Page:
July 21, 2021
Lately, I have been hearing a lot about people feeling jealous and left out when they see social media posts about their friends off having fun with other friends at events they were not invited to. I knew this was a near obsession among some of our youth, but was surprised to hear that many adults feel the same way. We even had an adult lesson on it in church this last Sunday.

As I thought about this, it was easier to understand in terms of our survival instinct. In primitive times, if you were kicked out by your tribe, you were probably going to die. So, if you are scrolling social media and find that a group of your friends got together without you, your brain tells you "My tribe is kicking me out! Be afraid! Be very afraid!"

I remember seven years ago when a woman I had dated some was telling me that she didn't have anyone. She lamented that she didn't have any friends around. (This attitude was, paradoxically, self-perpetuating.) I told her that I felt the same way often. I was broke and trying to find my way through that. I didn't feel like I could date anyone seriously until I was in a better place financially. She commented that she had seen on my Facebook page that I had gone to dinner with some friends. She was jealous. I don't think it was romantic jealousy at that point. She just wanted to go to dinner with some friends and didn't feel like she had anyone to do that with. That was deeply painful for her.

We all have an innate need to belong. For those without a partner, that need can feel deeply painful. I have a few thoughts for any of you who have experienced pain over this issue.

1. Broaden Your Circle
This is something I did kind of intuitively when I was going through my divorce. I needed lots of people to talk to and I reached out to a lot of old friends. That helped to fill the huge void left by my former wife. Of course, you cannot replace a spouse with friends. But it was so much better than nothing. I didn't worry about what other people were doing on social media. I was often getting together with friends, which helped to ease the pain somewhat.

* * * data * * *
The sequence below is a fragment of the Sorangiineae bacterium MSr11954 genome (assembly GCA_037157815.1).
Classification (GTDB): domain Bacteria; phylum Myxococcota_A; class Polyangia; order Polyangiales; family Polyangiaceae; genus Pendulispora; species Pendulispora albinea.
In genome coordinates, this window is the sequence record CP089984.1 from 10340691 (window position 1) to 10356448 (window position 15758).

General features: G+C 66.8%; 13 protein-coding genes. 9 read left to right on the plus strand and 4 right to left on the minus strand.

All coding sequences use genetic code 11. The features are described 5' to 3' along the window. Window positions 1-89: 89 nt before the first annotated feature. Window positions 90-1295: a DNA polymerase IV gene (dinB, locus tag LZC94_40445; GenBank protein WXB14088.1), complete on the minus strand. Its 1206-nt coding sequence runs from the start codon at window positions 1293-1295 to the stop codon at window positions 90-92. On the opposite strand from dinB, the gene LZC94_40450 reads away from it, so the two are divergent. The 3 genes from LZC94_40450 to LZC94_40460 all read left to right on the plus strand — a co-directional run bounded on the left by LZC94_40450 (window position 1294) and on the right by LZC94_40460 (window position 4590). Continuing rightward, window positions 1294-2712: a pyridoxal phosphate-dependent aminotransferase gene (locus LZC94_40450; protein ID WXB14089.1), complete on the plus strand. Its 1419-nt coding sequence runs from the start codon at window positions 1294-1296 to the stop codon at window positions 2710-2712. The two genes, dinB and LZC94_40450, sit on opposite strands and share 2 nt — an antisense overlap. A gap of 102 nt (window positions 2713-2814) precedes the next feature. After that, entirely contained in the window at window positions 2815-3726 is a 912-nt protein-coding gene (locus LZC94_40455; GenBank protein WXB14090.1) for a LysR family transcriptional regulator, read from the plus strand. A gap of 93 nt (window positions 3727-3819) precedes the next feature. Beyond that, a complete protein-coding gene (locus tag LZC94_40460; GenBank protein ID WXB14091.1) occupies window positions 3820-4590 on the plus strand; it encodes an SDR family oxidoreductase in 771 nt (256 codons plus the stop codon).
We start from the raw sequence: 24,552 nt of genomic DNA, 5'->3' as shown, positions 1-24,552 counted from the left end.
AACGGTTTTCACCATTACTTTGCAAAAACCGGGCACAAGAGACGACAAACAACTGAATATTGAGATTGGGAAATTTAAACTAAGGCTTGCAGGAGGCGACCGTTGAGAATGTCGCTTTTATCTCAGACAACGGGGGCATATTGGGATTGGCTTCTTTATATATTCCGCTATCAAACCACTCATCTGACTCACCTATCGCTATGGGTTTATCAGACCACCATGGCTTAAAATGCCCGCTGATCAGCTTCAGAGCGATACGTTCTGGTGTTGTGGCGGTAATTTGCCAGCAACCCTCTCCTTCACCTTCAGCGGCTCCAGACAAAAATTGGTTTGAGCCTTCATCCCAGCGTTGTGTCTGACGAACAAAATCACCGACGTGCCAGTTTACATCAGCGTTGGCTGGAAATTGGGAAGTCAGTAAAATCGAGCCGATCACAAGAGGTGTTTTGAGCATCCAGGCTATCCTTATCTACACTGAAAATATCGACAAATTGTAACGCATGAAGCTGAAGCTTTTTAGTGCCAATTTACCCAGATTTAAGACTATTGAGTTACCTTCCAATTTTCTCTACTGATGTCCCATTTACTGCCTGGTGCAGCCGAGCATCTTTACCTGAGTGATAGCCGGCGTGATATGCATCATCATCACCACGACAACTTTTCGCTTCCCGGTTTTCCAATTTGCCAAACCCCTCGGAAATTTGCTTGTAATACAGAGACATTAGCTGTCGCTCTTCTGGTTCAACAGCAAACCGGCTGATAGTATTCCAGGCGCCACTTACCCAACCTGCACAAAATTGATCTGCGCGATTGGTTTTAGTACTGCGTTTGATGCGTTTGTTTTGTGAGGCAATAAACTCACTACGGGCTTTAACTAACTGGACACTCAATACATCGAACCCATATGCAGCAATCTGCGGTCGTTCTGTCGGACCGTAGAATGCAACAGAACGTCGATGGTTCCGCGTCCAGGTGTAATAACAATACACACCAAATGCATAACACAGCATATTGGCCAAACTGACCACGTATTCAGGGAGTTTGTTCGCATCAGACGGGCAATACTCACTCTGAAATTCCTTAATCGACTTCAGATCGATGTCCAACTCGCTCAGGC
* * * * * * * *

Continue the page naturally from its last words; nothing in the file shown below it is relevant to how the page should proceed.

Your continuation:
If you are an introvert, I know it can feel difficult to reach out and you may be fearful of rejection, even in platonic relationships. Face your fear and do it. Make a circle of friends for yourself. Include people from various different parts of your personal history. Have several different circles of friends. I have many friends that I still keep in touch with from high school, my mission, college, and other places I have lived. Some of them live near and some far. My faith and my friends were the two things that sustained me most in the crucible of divorce. For those who do it all alone, I honestly don't know how you do it. But, recognize that you don't have to do it alone. Many of my old friends had not communicated with me in many years when I reached out to them as my divorce was ongoing. In virtually every case, it was as if no time had passed. They were all loving and welcoming.

2. Date

The fear of rejection can be even scarier in dating than in platonic relationships. However, even when I was not ready to get married again, casual dating helped very much to meet my social needs. I was honest with the women I dated (especially and including Cathy) about my situation and said I would not be ready for something leading to marriage for a while. My dates tended to be relatively inexpensive because of my situation at the time. But I had no shortage of them and I made some good friends that way.

3. Be Intentional